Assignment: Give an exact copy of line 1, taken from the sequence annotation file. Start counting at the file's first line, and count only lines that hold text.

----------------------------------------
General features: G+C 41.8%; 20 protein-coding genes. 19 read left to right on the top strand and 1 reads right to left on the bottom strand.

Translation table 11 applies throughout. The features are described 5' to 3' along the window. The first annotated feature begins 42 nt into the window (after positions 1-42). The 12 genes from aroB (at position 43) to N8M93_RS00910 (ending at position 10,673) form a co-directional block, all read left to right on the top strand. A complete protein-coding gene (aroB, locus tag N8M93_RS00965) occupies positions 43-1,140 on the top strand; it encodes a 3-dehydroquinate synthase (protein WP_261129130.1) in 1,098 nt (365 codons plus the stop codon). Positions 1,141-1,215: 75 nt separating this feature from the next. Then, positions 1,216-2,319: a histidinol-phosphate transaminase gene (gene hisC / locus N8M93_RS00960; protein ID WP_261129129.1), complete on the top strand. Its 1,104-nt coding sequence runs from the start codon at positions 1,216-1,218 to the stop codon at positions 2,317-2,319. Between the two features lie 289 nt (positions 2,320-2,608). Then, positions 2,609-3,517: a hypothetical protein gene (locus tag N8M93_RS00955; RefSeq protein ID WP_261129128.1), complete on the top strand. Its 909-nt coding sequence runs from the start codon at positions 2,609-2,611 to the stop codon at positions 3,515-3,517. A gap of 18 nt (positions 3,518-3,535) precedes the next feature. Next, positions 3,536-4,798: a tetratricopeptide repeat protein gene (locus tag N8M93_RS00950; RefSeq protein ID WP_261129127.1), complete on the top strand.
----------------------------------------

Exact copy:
General features: G+C 41.8%; 20 protein-coding genes. 19 read left to right on the top strand and 1 reads right to left on the bottom strand.